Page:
Mae Robertson,
(Lyric Partners, 2002)

Mae Robertson understands the beauty of a great song. In her latest CD Smile, a collection of folk songs and popular music standards, she reminds listeners that songs are for sharing and for passing along.

Robertson made a dramatic career change when she began recording songs for children after establishing a three-store children's retail enterprise. Her CDs for young audiences (All Through the Night, The Sun Upon the Lake is Low and Sweet Dreams of Home) earned good reviews and several awards. Then she recorded her first "grown-up" album, Stone by Stone in 2000. She wrote many of the songs for that project, but realized that she really enjoyed selecting and singing songs by other writers. So Smile is an album of cover tunes -- and a good one at that!

All of the songs she includes are by established, well-respected tunesmiths, including Randy Newman ("Feels Like Home"), Paul Simon ("American Tune"), Beth Nielsen Chapman ("Seven Shades of Blue") and Lucinda Williams ("Side of the Road"). Eddy Arnold and Cindy Walker's very familiar "You Don't Know Me" is here, as is the Chaplin/Turner/Parsons standard "Smile" ("Smile when your heart is breaking, smile even though it's achingÉ"). That song is especially poignant because Robertson sings it as a duet with her daughter Cally.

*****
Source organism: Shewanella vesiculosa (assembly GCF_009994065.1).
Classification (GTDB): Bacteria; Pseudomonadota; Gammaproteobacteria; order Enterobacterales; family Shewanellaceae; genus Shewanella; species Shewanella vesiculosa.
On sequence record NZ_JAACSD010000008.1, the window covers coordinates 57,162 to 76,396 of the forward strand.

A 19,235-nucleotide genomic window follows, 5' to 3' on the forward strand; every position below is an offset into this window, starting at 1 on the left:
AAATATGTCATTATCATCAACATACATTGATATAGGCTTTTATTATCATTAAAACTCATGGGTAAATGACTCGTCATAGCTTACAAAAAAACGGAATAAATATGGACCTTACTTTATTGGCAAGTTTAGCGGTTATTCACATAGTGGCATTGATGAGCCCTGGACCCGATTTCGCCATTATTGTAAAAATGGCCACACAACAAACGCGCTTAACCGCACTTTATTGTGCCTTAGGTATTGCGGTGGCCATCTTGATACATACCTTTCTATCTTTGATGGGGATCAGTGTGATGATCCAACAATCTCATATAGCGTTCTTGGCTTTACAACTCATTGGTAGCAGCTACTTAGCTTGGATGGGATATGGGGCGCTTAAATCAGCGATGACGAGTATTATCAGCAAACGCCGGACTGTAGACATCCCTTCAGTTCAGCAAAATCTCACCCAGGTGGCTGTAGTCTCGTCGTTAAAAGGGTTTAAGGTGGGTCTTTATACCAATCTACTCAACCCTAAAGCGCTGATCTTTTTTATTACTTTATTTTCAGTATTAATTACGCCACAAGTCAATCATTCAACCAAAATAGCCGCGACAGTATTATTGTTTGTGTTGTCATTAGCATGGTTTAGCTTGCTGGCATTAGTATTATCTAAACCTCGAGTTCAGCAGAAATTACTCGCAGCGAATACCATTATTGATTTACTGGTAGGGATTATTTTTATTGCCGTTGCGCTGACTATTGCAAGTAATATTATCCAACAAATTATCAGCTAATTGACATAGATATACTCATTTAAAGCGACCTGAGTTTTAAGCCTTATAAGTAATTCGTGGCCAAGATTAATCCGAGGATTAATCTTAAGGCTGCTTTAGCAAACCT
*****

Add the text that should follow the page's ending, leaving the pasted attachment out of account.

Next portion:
I loved that song in particular, as well as "You Don't Know Me" and the Johnny Cash and Roy Cash Jr. song "I Still Miss Someone." These songs seem to have risen to a cultural icon status that helps me forget the original version and simply appreciate the new interpretation. For whatever reason, I found that harder to achieve with "American Tune" (which has Simon's voice burned into my brain) and David Wilcox's "Show the Way" (that comes from his New Horizon album which I adore).

However, on every song, Robertson's voice has an honest, clear sensitivity that cuts across taste differences and should fall upon receptive ears. The straightforward arrangements favoured by producer Frank Gallagher will appeal to mature audiences and families. Robertson is supported by a substantial list of players including Jim Ohlschmidt and Pete Huttlinger on acoustic guitars, Viktor Krauss on acoustic bass, Tim O'Brien on mandolin and fiddle, Fran Breen on drums and many others, including Kate Campbell and Sloan Wainwright on backing vocals.

All in all, Smile is a sweet and satisfying album that lives up to its title!

- Rambles
written by Joy McKay
published 30 August 2003

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